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Report to the Military Governor
September 14, 1902 Mangarin, Mindoro
I have the honor to make the following report in regard to the civil prisoners in confinement at this post. On the night of Sept. 6th, one native prisoner Alamacio Nagalay escaped during a heavy storm taking advantage of the noise by climbing through a hole in the floor.1 I am of the opinion that no one was responsible due to any neglect. A combination of circumstances rendered this man’s escape possible. I am trying to locate his hiding place in the mountains now, and am going on a search for him in a few days; as soon as the U.S.A.T. Isla de Negros comes in.2 On the morning of Sept. 10th I left this post in a sailing banco accompanied by seven soldiers and one native prisoner Placido Carpio who acted as guide. I arrived about ten miles north of Bulalacao that evening and camped for the night. The next morning before daylight I took five men and the guide and struck back in the mountains. I was acting on information given me by the guide of some ladrons3 who he said lived in the vicinity. One of these men, he said, was the head or chief ladron of this Island. At noon we reached this rendevous and found it had been deserted some time. From there we marched in a northeasterly direction and near the coast found a house where our guide claimed a ladron lived named Judas Bartos. We succeeded in capturing this man; the only evidence against him is that of our guide. The Presidente of Bulalacao says that Judas Bartos is a good man, but I am not so certain that the Presidente always means what he says. I request that I be instructed whether to liberate this man or not. On the day of Sept. 8th the Presidente of Mangarin turned over to me a manyan, one Paulinos Calaguip accused of the murder of one man and his two children. One native Nicholas Tiris, accused of theft in Calapan, is also in confinement here.
G. C. Marshall, Jr.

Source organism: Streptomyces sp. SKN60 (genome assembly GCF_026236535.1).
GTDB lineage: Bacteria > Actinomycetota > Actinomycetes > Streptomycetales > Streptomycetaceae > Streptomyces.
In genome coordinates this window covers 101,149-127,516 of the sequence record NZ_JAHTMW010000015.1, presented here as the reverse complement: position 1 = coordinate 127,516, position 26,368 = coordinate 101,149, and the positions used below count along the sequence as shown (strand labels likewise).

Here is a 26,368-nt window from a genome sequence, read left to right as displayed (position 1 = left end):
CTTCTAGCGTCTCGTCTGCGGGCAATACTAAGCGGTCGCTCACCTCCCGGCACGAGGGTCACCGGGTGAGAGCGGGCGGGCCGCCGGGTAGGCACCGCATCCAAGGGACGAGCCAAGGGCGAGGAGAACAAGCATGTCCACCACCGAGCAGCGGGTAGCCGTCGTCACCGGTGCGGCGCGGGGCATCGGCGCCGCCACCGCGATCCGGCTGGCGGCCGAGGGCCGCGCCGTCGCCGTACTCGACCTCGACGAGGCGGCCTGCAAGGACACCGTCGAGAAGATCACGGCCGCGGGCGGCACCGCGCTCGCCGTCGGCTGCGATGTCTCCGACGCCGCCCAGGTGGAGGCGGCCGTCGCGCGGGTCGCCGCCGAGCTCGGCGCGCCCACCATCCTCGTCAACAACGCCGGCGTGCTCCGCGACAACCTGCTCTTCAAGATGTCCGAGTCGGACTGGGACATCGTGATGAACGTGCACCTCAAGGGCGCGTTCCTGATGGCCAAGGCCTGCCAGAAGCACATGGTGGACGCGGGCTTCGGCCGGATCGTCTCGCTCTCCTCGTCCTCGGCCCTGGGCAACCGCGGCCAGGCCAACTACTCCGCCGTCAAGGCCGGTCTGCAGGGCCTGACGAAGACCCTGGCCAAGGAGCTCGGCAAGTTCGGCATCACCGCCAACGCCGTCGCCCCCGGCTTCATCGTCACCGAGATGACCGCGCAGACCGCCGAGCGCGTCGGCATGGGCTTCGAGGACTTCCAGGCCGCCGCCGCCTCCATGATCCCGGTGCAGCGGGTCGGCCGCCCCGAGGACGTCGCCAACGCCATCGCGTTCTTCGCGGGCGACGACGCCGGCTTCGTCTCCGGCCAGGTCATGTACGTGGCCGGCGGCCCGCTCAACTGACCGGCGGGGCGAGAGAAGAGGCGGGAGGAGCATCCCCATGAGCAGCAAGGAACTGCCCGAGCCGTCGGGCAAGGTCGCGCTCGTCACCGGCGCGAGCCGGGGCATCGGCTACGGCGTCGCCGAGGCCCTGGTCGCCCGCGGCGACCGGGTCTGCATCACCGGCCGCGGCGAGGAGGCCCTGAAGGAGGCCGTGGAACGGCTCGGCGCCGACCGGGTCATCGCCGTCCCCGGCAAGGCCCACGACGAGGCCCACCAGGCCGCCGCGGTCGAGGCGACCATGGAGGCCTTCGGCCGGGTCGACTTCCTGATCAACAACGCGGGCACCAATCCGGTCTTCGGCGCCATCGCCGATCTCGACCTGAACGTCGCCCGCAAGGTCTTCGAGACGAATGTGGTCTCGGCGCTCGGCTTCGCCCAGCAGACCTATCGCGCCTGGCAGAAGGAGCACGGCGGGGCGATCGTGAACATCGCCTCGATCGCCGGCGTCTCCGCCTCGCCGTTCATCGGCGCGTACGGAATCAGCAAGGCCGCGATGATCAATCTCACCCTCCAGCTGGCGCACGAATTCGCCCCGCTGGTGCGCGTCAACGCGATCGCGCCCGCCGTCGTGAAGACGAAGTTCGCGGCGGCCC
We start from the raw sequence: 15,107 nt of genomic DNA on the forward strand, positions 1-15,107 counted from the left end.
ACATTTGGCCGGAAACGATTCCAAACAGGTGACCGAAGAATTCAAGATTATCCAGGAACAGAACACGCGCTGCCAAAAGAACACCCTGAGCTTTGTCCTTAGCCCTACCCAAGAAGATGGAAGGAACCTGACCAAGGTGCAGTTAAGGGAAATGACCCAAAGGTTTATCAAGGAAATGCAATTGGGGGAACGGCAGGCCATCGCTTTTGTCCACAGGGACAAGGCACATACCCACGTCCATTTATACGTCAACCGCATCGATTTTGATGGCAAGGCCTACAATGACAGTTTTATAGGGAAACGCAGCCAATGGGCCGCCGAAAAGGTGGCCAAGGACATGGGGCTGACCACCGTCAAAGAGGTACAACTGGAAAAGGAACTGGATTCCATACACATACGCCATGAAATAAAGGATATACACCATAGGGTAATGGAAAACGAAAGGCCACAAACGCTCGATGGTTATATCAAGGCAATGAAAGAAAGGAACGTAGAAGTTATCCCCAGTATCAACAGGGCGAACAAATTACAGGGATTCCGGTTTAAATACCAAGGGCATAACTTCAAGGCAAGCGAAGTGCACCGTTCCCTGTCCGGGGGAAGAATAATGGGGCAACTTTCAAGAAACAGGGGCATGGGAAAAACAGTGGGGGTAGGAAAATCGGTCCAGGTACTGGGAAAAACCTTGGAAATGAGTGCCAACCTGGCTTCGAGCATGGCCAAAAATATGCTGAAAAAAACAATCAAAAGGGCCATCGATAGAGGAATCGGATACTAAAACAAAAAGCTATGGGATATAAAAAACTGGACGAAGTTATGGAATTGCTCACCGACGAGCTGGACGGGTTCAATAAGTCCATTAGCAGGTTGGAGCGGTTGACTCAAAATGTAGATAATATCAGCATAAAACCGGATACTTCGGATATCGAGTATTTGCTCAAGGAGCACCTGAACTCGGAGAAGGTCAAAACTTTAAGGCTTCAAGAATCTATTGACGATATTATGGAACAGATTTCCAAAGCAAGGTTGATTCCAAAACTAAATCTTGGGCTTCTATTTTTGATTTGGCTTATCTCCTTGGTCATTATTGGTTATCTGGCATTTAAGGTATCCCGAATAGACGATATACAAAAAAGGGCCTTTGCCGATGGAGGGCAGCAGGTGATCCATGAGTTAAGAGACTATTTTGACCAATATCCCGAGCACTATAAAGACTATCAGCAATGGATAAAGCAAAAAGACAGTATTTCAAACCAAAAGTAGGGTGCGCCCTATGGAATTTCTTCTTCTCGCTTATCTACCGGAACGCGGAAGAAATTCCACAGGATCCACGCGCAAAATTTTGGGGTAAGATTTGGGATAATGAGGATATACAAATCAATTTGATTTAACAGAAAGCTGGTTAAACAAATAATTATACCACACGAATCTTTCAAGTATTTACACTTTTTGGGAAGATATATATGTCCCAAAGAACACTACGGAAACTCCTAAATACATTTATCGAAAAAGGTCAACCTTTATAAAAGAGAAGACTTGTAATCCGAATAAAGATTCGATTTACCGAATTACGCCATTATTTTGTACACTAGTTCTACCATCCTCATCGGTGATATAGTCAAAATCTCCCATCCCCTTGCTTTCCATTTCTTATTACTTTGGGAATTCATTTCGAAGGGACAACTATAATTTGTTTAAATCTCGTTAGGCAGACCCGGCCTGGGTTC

Document Copy Source Text: Records of United States Army Overseas Operations and Commands, 1898-1942 (RG 395), Mangarin, Letterbook, National Archives and Records Administration, College Park, Maryland.
Document Format: Typed letter signed.
1. The Guard House at Mangarin, like nearly all the buildings on the post, was a “nipa shack,” a wood and bamboo framework covered with nipa palm thatch and having a springy, split-bamboo floor. The whole hut was built atop heavy log pilings to keep it off the ground.
2. The U.S. Army Transport Isla de Negros provided the inter-island passenger and supply service to the scattered garrisons. Marshall retained vivid memories of his first trip on the ship going to Calapan in May, 1902. It had a Spanish captain, a Spanish first mate, and a Filipino crew. “The boat was very greasy and dirty. The food was particularly greasy, it seemed to be bathed in it, and The major domo was a one-eyed performer who won my antagonism immediately." Marshall and another new lieutenant were forced to take the wheel during a typhoon to prevent the ship’s wrecking. (Marshall Interviews, p. 122.)
3. Ladron meant “outlaw” or “thief” in Spanish.
Recommended Citation: The Papers of George Catlett Marshall, ed. Larry I. Bland and Sharon Ritenour Stevens (Lexington, Va.: The George C. Marshall Foundation, 1981- ). Electronic version based on The Papers of George Catlett Marshall, vol. 1, “The Soldierly Spirit,” December 1880-June 1939 (Baltimore and London: The Johns Hopkins University Press, 1981), p. 26.